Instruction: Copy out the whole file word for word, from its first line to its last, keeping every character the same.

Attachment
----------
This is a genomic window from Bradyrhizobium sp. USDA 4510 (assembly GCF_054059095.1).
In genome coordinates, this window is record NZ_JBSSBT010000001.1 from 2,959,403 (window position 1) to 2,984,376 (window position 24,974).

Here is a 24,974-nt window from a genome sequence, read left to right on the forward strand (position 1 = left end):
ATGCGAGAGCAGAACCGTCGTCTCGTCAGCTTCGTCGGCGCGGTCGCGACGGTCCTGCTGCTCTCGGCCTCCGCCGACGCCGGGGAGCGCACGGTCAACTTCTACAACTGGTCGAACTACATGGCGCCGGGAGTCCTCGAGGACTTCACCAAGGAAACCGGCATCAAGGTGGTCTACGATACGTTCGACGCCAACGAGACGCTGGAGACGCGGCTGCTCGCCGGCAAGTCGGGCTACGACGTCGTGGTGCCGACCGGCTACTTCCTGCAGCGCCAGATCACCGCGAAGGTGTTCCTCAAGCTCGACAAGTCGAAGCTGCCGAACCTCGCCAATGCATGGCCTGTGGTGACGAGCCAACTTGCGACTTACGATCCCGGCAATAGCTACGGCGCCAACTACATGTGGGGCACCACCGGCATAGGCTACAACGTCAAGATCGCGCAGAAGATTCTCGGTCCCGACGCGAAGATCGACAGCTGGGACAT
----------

This is a genomic window from Bradyrhizobium sp. USDA 4510 (assembly GCF_054059095.1).
In genome coordinates, this window is record NZ_JBSSBT010000001.1 from 2,959,403 (window position 1) to 2,984,376 (window position 24,974).

Here is a 24,974-nt window from a genome sequence, read left to right on the forward strand (position 1 = left end):
ATGCGAGAGCAGAACCGTCGTCTCGTCAGCTTCGTCGGCGCGGTCGCGACGGTCCTGCTGCTCTCGGCCTCCGCCGACGCCGGGGAGCGCACGGTCAACTTCTACAACTGGTCGAACTACATGGCGCCGGGAGTCCTCGAGGACTTCACCAAGGAAACCGGCATCAAGGTGGTCTACGATACGTTCGACGCCAACGAGACGCTGGAGACGCGGCTGCTCGCCGGCAAGTCGGGCTACGACGTCGTGGTGCCGACCGGCTACTTCCTGCAGCGCCAGATCACCGCGAAGGTGTTCCTCAAGCTCGACAAGTCGAAGCTGCCGAACCTCGCCAATGCATGGCCTGTGGTGACGAGCCAACTTGCGACTTACGATCCCGGCAATAGCTACGGCGCCAACTACATGTGGGGCACCACCGGCATAGGCTACAACGTCAAGATCGCGCAGAAGATTCTCGGTCCCGACGCGAAGATCGACAGCTGGGACAT